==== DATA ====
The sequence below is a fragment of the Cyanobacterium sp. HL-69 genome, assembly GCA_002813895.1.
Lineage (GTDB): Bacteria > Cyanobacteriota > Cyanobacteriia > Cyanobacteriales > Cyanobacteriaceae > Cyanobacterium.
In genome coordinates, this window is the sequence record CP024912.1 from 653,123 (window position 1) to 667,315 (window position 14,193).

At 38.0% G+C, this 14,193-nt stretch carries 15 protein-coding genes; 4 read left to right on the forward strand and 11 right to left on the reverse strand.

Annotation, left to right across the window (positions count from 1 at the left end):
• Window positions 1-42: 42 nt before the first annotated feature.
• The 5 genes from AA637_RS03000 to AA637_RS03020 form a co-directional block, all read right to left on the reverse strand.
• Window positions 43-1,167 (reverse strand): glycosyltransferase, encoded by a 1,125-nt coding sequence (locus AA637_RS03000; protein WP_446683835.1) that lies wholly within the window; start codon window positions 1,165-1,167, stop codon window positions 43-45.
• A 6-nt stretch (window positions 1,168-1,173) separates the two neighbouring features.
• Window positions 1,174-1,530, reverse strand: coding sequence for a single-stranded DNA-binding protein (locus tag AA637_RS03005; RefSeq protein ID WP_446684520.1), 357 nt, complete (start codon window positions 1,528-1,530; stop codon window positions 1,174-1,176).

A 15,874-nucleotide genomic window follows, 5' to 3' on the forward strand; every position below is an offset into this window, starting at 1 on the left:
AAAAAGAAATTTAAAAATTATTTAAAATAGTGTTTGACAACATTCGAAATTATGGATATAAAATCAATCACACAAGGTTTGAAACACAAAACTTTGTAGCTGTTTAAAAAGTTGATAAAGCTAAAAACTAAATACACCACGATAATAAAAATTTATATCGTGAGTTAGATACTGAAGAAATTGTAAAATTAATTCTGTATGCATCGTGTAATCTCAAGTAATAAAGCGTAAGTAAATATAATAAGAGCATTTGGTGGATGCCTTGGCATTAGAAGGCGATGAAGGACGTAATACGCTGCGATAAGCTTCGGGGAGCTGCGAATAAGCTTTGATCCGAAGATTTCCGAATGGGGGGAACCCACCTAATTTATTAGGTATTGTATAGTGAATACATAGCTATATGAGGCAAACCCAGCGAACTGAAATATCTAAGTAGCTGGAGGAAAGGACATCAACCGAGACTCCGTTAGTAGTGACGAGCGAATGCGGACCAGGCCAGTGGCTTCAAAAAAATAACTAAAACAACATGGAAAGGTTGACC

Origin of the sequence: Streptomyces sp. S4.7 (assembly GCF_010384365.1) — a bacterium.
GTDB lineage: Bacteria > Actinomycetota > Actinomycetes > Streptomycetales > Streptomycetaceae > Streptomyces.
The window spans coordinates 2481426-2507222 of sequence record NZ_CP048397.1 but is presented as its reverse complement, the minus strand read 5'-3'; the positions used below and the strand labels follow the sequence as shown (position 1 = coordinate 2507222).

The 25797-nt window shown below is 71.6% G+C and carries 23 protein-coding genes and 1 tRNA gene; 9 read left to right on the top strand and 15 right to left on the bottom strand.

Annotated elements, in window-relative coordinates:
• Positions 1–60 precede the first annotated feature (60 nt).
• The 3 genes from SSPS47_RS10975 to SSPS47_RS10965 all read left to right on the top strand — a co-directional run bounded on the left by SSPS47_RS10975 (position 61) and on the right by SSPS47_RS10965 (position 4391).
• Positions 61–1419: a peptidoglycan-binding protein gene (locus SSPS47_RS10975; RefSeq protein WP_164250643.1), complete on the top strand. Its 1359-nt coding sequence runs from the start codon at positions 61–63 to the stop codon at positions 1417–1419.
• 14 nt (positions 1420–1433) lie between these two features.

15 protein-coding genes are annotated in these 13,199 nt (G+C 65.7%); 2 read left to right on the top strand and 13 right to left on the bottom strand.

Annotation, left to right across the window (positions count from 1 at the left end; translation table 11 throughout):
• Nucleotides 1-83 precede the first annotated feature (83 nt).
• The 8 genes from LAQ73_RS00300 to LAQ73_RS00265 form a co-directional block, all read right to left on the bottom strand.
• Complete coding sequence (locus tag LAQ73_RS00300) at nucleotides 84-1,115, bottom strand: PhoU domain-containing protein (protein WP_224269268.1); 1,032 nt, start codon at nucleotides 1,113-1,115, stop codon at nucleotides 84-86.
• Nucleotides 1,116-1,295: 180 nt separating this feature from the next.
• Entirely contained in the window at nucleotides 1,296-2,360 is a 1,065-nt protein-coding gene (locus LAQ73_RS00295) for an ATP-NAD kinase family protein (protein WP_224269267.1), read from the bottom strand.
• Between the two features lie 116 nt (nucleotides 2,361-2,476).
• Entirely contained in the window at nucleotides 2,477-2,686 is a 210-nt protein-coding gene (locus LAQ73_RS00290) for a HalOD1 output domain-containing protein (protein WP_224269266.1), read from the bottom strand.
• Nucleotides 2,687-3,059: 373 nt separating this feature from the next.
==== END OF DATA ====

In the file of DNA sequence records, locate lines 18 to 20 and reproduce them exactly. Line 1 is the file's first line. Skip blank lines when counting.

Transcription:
• Positions 1–60 precede the first annotated feature (60 nt).
• The 3 genes from SSPS47_RS10975 to SSPS47_RS10965 all read left to right on the top strand — a co-directional run bounded on the left by SSPS47_RS10975 (position 61) and on the right by SSPS47_RS10965 (position 4391).
• Positions 61–1419: a peptidoglycan-binding protein gene (locus SSPS47_RS10975; RefSeq protein WP_164250643.1), complete on the top strand. Its 1359-nt coding sequence runs from the start codon at positions 61–63 to the stop codon at positions 1417–1419.